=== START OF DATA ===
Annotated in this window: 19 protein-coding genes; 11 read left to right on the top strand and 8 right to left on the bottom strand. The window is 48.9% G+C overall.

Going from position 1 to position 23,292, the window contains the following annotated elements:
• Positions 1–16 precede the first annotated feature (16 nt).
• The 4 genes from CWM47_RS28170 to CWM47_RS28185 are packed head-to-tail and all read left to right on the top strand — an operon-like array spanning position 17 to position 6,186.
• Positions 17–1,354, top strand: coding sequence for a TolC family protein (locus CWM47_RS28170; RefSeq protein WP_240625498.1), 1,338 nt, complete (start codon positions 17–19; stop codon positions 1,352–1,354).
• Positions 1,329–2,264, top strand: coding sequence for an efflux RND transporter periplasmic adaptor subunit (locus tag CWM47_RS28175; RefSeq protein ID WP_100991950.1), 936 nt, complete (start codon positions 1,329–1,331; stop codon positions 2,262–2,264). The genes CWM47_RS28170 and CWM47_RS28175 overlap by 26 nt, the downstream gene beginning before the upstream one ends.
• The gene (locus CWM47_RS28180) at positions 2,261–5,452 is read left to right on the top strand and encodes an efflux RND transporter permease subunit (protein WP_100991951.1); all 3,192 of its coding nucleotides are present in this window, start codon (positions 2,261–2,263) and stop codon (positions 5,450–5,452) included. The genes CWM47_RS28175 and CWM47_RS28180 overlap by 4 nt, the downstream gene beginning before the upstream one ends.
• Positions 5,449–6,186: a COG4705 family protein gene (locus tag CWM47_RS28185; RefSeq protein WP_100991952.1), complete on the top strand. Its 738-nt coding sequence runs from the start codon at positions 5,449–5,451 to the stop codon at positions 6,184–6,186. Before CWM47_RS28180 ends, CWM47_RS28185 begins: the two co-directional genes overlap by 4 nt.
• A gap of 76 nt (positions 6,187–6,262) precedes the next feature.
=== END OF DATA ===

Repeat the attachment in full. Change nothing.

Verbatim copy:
Annotated in this window: 19 protein-coding genes; 11 read left to right on the top strand and 8 right to left on the bottom strand. The window is 48.9% G+C overall.

Going from position 1 to position 23,292, the window contains the following annotated elements:
• Positions 1–16 precede the first annotated feature (16 nt).
• The 4 genes from CWM47_RS28170 to CWM47_RS28185 are packed head-to-tail and all read left to right on the top strand — an operon-like array spanning position 17 to position 6,186.
• Positions 17–1,354, top strand: coding sequence for a TolC family protein (locus CWM47_RS28170; RefSeq protein WP_240625498.1), 1,338 nt, complete (start codon positions 17–19; stop codon positions 1,352–1,354).
• Positions 1,329–2,264, top strand: coding sequence for an efflux RND transporter periplasmic adaptor subunit (locus tag CWM47_RS28175; RefSeq protein ID WP_100991950.1), 936 nt, complete (start codon positions 1,329–1,331; stop codon positions 2,262–2,264). The genes CWM47_RS28170 and CWM47_RS28175 overlap by 26 nt, the downstream gene beginning before the upstream one ends.
• The gene (locus CWM47_RS28180) at positions 2,261–5,452 is read left to right on the top strand and encodes an efflux RND transporter permease subunit (protein WP_100991951.1); all 3,192 of its coding nucleotides are present in this window, start codon (positions 2,261–2,263) and stop codon (positions 5,450–5,452) included. The genes CWM47_RS28175 and CWM47_RS28180 overlap by 4 nt, the downstream gene beginning before the upstream one ends.
• Positions 5,449–6,186: a COG4705 family protein gene (locus tag CWM47_RS28185; RefSeq protein WP_100991952.1), complete on the top strand. Its 738-nt coding sequence runs from the start codon at positions 5,449–5,451 to the stop codon at positions 6,184–6,186. Before CWM47_RS28180 ends, CWM47_RS28185 begins: the two co-directional genes overlap by 4 nt.
• A gap of 76 nt (positions 6,187–6,262) precedes the next feature.